There are plenty of bizarre laws still on the books in many countries throughout the world. When a law gets ridiculous enough, even though it is still on the books, if it is ever enforced it would most likely be laughed right out of court. Case in point: In Pennsylvania state law requires that you stop every mile to send up a rocket signal. That law is actually on the books. I'd love to know how and why it ever got there and whether it ever was enforced. I wonder if Walmart in Pennsylvania sells the necessary rockets, or whether local auto parts stores carry them . . .

I come from Florida, which has some of the all time greats:
1. Having sexual relations with a porcupine is illegal.
2. You may not fart in a public place after 6:00pm (I hope I don't have gas at 6:01pm. I also need to know at what time it becomes legal again.)

Let's not forget the UK. Here's a few of your laws, actually on the books:
1. A bed may not be hung out of a window.
2. Committing suicide is classified as a capital crime.
3. And my favorite: It is legal for a male to urinate in public, as long it is on the rear wheel of his motor vehicle and his right hand is on the vehicle.

I think we have a few board members from Switzerland. Here are a couple of yours:
1. A man may not relieve himself while standing up, after 10:00pm
2. It is illegal to flush a toilet after 10:00pm (You better not eat a lot of prunes at that hour.) I flushed at 9:59pm. Whew! Just made it.

Here is another actual Thai law: It is illegal to leave your house if you are not wearing underwear. - I'm wondering how they check to make sure people are in compliance. My question is: Is it then legal to leave your house if you are wearing only underwear?

But remember, folks - The law is the law, and all of the above are laws and are on the books.

Again, so far it's all talk and no action.

"Of course, dear. What did you expect?"
- Gladys Cooper (Mrs. Higgins), 'My Fair Lady'
_____________________________________________________

Immigration chief: TM 30 law is outdated and needs to change

September 12, 2019

Thai immigration chief Lt-Gen Sompong Chingduang has told BBC Thai that the 1979 TM 30 law is outdated and needs to change.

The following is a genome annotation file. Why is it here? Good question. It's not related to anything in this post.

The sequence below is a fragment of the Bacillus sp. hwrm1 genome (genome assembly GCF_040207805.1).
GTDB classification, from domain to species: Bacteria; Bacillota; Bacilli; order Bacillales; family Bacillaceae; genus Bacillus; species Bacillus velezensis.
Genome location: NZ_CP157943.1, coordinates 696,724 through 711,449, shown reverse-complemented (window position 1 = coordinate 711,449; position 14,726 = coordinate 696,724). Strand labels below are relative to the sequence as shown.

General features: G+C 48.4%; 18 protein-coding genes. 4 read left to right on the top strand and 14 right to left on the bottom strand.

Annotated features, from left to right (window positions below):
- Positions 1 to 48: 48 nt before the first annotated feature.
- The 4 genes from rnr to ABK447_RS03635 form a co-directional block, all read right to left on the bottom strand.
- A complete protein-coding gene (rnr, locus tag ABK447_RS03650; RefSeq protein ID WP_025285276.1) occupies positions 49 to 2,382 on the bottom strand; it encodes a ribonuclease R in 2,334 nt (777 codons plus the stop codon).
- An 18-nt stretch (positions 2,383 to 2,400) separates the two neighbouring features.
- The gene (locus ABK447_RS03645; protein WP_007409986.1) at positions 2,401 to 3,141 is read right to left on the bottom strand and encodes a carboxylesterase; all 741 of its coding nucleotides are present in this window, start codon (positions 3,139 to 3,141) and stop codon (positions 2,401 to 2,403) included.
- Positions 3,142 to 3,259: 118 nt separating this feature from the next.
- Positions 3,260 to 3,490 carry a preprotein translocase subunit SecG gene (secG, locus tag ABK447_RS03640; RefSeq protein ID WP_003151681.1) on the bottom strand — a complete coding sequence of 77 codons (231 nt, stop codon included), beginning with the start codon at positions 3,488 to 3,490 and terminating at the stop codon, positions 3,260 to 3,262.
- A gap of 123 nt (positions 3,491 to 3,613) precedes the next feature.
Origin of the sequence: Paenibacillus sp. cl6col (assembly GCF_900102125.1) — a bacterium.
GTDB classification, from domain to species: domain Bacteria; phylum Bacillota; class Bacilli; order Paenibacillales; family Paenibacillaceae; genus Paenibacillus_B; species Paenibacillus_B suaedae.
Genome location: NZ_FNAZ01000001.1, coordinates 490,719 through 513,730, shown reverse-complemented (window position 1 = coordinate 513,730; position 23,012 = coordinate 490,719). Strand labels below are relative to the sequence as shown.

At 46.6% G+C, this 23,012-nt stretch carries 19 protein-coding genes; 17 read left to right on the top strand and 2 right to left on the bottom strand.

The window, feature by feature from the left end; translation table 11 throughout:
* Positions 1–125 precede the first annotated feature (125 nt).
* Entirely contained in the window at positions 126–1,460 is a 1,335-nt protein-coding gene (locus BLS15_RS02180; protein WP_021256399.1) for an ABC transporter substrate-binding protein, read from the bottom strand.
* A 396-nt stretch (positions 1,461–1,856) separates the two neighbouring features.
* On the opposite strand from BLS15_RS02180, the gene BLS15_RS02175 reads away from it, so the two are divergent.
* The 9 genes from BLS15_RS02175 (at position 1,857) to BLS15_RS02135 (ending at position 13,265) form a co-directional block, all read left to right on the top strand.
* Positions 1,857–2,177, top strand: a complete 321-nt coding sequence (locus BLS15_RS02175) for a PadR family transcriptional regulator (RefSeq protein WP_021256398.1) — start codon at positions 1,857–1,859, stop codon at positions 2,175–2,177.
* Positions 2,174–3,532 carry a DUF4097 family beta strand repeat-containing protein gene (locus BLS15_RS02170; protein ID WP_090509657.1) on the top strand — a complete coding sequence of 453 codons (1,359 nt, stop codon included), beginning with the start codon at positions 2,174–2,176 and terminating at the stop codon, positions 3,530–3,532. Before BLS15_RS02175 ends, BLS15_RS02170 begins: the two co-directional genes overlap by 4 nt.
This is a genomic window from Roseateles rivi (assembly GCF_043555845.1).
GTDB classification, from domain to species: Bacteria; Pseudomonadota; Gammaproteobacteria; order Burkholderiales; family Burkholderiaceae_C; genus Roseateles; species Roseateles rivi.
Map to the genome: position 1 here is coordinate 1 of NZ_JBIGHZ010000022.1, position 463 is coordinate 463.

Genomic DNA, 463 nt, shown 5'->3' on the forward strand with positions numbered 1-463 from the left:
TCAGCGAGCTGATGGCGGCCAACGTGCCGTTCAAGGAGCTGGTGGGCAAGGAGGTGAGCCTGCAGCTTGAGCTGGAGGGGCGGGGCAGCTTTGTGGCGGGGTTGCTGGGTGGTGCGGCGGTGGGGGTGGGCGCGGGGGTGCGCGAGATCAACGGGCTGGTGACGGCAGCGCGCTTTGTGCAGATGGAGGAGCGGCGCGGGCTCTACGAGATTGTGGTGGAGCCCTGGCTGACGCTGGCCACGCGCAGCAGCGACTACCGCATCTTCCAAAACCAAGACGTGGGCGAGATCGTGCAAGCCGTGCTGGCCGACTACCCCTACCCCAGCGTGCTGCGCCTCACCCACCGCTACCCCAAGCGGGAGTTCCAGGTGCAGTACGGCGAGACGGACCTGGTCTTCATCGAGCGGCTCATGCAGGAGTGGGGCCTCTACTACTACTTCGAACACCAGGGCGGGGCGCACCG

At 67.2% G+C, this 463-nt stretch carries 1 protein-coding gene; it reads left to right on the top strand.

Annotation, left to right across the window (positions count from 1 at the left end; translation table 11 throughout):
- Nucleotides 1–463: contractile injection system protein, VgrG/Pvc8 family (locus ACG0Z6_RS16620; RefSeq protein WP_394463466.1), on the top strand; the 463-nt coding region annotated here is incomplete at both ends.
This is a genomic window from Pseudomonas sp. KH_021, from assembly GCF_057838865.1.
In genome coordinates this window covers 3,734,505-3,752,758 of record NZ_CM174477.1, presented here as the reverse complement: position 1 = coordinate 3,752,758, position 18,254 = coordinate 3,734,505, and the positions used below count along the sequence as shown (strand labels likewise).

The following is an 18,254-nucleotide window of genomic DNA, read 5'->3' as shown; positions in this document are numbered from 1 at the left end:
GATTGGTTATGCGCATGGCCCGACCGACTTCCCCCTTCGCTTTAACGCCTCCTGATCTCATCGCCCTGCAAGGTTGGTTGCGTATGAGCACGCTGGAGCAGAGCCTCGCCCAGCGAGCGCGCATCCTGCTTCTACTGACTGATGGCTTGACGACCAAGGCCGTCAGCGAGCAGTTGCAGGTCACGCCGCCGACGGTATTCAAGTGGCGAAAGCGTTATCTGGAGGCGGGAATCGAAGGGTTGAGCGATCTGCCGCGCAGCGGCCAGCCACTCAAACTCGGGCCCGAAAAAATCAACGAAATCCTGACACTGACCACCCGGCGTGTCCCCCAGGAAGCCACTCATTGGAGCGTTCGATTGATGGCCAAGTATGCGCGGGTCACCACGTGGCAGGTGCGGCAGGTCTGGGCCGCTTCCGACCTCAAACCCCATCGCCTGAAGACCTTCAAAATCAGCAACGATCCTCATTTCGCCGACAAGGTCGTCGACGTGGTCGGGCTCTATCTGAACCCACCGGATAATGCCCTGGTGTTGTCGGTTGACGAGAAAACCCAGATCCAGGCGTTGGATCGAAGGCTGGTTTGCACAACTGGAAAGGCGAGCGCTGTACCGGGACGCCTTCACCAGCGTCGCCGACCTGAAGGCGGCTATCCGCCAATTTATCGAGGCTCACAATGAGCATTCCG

The news will come as music to the ears of expats and retirees though it remains to be seen exactly what will change, notes Thaivisa.

The BBC Thai said that moves are underway to adapt TM 30 regulations to bring them more in line with conditions in Thailand forty years after they were brought in.

Lt-Gen Sompong has reportedly told the BBC in a phone conversation that he is aware of the problems after a storm of online criticism of the regulations.

These relate to foreigners like expats and retirees having to report their whereabouts if they leave their home address for 24 hours or more. What role landlords should play has also created many problems.

https://forum.thaivisa.com/topic/112304 ... to-change/

For tourists this is normally not a problem as the reporting is usually done by hotels and guest houses.

The immigration chief added that since August 31st developments have been put in place to "relieve the problems being experienced by foreigners residing in the country".

He was tight lipped about exactly what these would entail saying there were many things to consider such as the economy, tourism and national security.

BBC Thai said that Lt-Gen Sompong had called the 1979 regulations out of date and there needed to be changes to bring them in line with the modern day situation in Thailand.

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Re: Be sure your TM30 is filed with Thai Immigration

Post by Gaybutton » Fri Sep 13, 2019 8:51 pm

If anyone hasn't spotted it yet, see: https://www.gaybuttonthai.com/viewtopic.php?f=3&t=9999